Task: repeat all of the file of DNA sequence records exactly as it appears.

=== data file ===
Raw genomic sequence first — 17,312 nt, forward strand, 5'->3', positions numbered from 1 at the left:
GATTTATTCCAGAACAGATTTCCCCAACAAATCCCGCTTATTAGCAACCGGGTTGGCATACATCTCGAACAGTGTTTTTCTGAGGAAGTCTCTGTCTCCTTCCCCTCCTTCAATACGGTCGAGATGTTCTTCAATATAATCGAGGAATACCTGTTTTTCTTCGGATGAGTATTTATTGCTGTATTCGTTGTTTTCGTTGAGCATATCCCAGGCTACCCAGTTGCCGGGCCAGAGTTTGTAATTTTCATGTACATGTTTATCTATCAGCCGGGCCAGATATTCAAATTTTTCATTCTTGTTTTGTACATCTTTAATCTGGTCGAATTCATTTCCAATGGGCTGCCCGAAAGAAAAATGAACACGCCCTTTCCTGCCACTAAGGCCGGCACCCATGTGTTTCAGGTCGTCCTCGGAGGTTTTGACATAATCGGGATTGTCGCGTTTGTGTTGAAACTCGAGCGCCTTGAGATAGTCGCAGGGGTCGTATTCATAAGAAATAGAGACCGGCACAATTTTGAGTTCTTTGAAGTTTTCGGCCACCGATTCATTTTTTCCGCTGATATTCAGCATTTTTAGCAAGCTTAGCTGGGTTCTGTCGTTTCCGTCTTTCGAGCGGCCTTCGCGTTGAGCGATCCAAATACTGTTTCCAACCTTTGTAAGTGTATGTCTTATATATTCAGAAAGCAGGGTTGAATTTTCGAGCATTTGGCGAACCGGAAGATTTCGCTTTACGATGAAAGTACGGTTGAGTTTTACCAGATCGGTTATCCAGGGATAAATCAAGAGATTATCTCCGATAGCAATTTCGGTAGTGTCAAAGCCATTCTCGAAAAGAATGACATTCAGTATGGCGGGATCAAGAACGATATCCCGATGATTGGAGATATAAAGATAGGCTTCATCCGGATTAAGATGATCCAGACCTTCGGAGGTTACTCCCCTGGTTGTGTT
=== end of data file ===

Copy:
Raw genomic sequence first — 17,312 nt, forward strand, 5'->3', positions numbered from 1 at the left:
GATTTATTCCAGAACAGATTTCCCCAACAAATCCCGCTTATTAGCAACCGGGTTGGCATACATCTCGAACAGTGTTTTTCTGAGGAAGTCTCTGTCTCCTTCCCCTCCTTCAATACGGTCGAGATGTTCTTCAATATAATCGAGGAATACCTGTTTTTCTTCGGATGAGTATTTATTGCTGTATTCGTTGTTTTCGTTGAGCATATCCCAGGCTACCCAGTTGCCGGGCCAGAGTTTGTAATTTTCATGTACATGTTTATCTATCAGCCGGGCCAGATATTCAAATTTTTCATTCTTGTTTTGTACATCTTTAATCTGGTCGAATTCATTTCCAATGGGCTGCCCGAAAGAAAAATGAACACGCCCTTTCCTGCCACTAAGGCCGGCACCCATGTGTTTCAGGTCGTCCTCGGAGGTTTTGACATAATCGGGATTGTCGCGTTTGTGTTGAAACTCGAGCGCCTTGAGATAGTCGCAGGGGTCGTATTCATAAGAAATAGAGACCGGCACAATTTTGAGTTCTTTGAAGTTTTCGGCCACCGATTCATTTTTTCCGCTGATATTCAGCATTTTTAGCAAGCTTAGCTGGGTTCTGTCGTTTCCGTCTTTCGAGCGGCCTTCGCGTTGAGCGATCCAAATACTGTTTCCAACCTTTGTAAGTGTATGTCTTATATATTCAGAAAGCAGGGTTGAATTTTCGAGCATTTGGCGAACCGGAAGATTTCGCTTTACGATGAAAGTACGGTTGAGTTTTACCAGATCGGTTATCCAGGGATAAATCAAGAGATTATCTCCGATAGCAATTTCGGTAGTGTCAAAGCCATTCTCGAAAAGAATGACATTCAGTATGGCGGGATCAAGAACGATATCCCGATGATTGGAGATATAAAGATAGGCTTCATCCGGATTAAGATGATCCAGACCTTCGGAGGTTACTCCCCTGGTTGTGTT